The Forest of Hands and Teeth by Carrie Ryan
|The Forest of Hands and Teeth by Carrie Ryan|
|Reviewer: Loralei Haylock|
|Summary: From zombie children to the barbarism of the human race, Ryan explores her post-apocalyptic world with an unflinching eye. A tense page turner that will have you gripped.|
|Buy? Yes||Borrow? Yes|
|Pages: 320||Date: July 2009|
Mary has lived her whole life in a village in the middle of the Forest of Hands and Teeth, protected from the Unconsecrated by a fence. Life in the village is simple if you follow the rules – obey the Sisterhood for they know best, preserve the next generation by marrying and having children and stay away from the fence.
Then Mary's mother is bitten when she strays too close to the fence, looking for her husband who was lost some months ago. The Guardians want to kill her before she turns and becomes Unconsecrated, but Mary's mother chooses to live and join her husband in the Forest.
Mary's life is turned upside down. With no husband, and her brother not wanting to see her because she allowed their mother to join the Unconsecrated, Mary has nowhere to go except to join the Sisterhood. But the Sisters have dark secrets, secrets that lead Mary to believe there really is life beyond the fence and Forest. So when the fence is breached, Mary and a few survivors escape to the path that leads from their village. Trapped in a maze of fences and gates, Mary is desperate to find her way out to the ocean, but is it possible when surrounded by so much death? And what if the ocean is just a story, what if there is no end to the Forest…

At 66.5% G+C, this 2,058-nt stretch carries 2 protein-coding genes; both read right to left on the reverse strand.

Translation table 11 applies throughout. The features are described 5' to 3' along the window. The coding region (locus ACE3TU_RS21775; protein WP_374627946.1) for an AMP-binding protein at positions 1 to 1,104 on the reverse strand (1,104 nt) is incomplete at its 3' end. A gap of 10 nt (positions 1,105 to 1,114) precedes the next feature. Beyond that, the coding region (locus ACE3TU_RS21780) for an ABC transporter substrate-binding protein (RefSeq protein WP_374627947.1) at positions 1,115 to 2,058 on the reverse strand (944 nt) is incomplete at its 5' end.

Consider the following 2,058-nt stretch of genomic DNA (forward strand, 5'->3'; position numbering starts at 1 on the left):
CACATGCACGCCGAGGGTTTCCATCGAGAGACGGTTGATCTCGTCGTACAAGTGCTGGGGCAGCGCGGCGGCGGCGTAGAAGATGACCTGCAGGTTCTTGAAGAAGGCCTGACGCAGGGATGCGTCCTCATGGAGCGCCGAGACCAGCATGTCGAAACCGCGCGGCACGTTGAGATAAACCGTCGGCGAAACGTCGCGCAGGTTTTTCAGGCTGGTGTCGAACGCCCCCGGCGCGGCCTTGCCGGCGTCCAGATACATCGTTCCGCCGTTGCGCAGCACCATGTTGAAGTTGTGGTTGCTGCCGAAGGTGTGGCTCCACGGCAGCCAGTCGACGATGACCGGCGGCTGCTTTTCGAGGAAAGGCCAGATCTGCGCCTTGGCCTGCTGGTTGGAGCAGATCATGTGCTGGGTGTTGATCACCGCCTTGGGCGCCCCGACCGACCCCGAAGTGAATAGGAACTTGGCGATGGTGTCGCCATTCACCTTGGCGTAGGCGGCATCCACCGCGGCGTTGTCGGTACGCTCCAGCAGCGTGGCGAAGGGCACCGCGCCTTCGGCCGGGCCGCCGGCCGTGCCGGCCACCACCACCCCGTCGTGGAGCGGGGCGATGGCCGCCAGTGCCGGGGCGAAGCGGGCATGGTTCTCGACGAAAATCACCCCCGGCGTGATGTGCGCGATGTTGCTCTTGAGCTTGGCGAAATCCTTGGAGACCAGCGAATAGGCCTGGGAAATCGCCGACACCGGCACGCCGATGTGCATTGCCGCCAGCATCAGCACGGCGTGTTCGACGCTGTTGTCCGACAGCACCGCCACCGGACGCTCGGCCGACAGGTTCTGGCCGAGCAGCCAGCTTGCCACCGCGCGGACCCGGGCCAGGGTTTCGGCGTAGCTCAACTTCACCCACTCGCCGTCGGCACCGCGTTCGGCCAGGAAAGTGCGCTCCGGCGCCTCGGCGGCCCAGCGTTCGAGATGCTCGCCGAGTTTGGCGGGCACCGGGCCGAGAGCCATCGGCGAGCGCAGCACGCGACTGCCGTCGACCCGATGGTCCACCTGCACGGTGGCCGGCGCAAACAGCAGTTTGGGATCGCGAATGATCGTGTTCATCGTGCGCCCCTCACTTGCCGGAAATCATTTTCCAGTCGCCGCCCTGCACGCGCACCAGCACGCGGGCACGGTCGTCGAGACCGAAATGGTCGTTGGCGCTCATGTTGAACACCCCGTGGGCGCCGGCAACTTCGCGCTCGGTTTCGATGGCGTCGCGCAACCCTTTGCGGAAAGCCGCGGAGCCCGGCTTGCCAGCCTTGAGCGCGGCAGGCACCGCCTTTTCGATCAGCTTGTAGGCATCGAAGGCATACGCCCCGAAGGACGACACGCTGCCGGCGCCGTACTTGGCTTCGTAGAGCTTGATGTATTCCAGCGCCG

This book was born from discussions about how to survive a zombie apocalypse. Anyone who has had similar conversations will probably love it. It reads a bit like The Village meets Dawn of the Dead. It's bleak, and at times utterly horrific.
Ryan bravely faces the true horrors that so many Hollywood films gloss over or ignore. From zombie children to the barbarism of the human race, she explores her post-apocalyptic world with an unflinching eye, but the thread of hope woven throughout the narrative keeps it from becoming entirely depressing.
Like all the best thrillers it starts off gently, events spiralling out of control as the narrative progresses. The writing in the present tense gives the prose the immediacy necessary, putting the reader right in amongst the action, until you are left wondering if you'll ever escape the Forest. I for one forgot that I wasn't in it.
A tense page turner that will have you gripped from the beautiful opening monologue about the ocean. Hopefully the first of many books, zombie related or otherwise, to come from Carrie Ryan. Really great stuff.
My thanks to the publishers for sending a copy.
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